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Donor PhotoSome little girls go door-to-door selling Girl Scout cookies. Lorraine Rothstein, however, remembers knocking on neighborhood doors with a different mission.

"My young friends and I were raising money for Israel," she recalls. "The form had an outline of a tree, and every time a neighbor gave us a nickel, that would put a leaf on the tree."

Supporting Israel was a topic Lorraine heard a lot about at home. As a child of a recent immigrant, events in Europe were much on their minds. "My father's sisters hid in the woods through the war," Lorraine says. "At that time, I didn't understand what Nazism was."

Rather than remain passive, her family acted however they could; for them, that meant supporting Hadassah's work. "The name Hadassah appeared in the conversation at the dinner table with some frequency," Lorraine says. "My mother was very proactive with regard to the birth of the state of Israel."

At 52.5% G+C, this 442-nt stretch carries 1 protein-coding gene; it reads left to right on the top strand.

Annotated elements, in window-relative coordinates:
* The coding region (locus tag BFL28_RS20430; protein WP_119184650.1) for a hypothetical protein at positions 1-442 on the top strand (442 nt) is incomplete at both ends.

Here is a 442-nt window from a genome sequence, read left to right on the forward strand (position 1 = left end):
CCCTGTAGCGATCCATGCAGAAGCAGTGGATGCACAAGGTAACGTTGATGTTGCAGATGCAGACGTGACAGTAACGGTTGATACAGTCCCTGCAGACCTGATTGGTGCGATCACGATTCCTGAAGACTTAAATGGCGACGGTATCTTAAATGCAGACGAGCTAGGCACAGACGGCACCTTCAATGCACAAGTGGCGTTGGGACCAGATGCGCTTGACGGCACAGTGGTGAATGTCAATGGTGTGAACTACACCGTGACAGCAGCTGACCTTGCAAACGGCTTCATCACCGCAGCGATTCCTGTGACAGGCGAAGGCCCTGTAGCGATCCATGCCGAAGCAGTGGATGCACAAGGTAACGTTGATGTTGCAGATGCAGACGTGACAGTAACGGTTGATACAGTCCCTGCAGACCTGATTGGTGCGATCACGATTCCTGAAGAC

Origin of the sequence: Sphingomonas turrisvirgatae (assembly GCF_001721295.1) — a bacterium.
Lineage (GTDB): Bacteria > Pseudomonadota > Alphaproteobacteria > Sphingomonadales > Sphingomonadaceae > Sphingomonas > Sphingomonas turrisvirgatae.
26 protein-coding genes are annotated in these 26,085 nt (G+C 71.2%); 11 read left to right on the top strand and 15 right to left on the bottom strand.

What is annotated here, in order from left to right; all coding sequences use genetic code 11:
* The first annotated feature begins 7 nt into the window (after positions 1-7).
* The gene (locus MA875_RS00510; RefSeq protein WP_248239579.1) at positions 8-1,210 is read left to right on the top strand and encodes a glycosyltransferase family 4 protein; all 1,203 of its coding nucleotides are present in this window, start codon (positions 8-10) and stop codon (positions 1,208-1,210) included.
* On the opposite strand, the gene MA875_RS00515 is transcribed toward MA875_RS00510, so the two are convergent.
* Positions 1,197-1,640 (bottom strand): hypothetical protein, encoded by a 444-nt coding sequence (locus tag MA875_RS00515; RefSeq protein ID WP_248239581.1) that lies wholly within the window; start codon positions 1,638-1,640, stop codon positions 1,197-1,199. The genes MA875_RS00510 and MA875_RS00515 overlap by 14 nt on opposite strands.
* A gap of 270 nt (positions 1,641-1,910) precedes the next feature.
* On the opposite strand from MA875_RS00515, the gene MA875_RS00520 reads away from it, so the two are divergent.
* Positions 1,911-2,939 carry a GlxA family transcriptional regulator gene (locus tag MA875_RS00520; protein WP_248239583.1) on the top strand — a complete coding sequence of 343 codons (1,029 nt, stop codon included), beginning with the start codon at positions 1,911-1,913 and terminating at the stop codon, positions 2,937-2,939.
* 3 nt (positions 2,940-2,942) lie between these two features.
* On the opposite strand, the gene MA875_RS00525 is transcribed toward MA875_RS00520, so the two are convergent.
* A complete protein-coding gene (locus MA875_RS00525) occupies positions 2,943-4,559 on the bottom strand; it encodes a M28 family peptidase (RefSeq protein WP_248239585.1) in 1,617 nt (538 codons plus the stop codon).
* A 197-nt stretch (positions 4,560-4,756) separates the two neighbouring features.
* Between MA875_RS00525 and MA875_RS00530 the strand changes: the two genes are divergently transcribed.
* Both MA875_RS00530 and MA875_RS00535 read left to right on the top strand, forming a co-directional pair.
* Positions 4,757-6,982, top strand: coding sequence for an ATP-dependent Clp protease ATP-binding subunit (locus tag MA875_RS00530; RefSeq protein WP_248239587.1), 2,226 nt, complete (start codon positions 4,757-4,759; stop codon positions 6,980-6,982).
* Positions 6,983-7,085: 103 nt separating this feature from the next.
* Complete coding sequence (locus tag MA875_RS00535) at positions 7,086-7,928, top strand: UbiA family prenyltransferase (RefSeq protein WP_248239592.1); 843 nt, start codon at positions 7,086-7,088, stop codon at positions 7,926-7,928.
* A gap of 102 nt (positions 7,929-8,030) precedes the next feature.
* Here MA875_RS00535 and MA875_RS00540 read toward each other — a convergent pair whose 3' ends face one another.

An Emotional Trip
As for Lorraine's husband, Paul, it wasn't until the pair visited Israel in the 1970's that he fully appreciated what role the state of Israel plays for the Jewish people—and what role Hadassah plays in supporting it. "That was an extraordinarily emotional trip for me personally," Paul says. "I realized that Israel guarantees the existence of Judaism in the world."

For the Rothsteins, nothing better exemplifies Jewish values than the outreach of Hadassah. "The work Hadassah does to care for whoever needs it—without regard to any conditions of race or religion—makes it such a marvelous example of what Israel stands for," Paul says. "When Lorraine suggested that we make a commitment to Hadassah, I was in total favor."

The Rothsteins set up a charitable lead annuity trust (CLAT), a gift that they see as providing commitment and flexibility. "This CLAT provides a steady flow of money to Hadassah over 18 years," explains Lorraine, "and then offers our children the opportunity to decide independently whether they wanted to continue on that path."

Lorraine and Paul have also established a  charitable gift annuity with Hadassah, which allows them to increase their support of Hadassah while receiving fixed payments for life. They are grateful to be able to make such a commitment to a cause that means so much to both of them.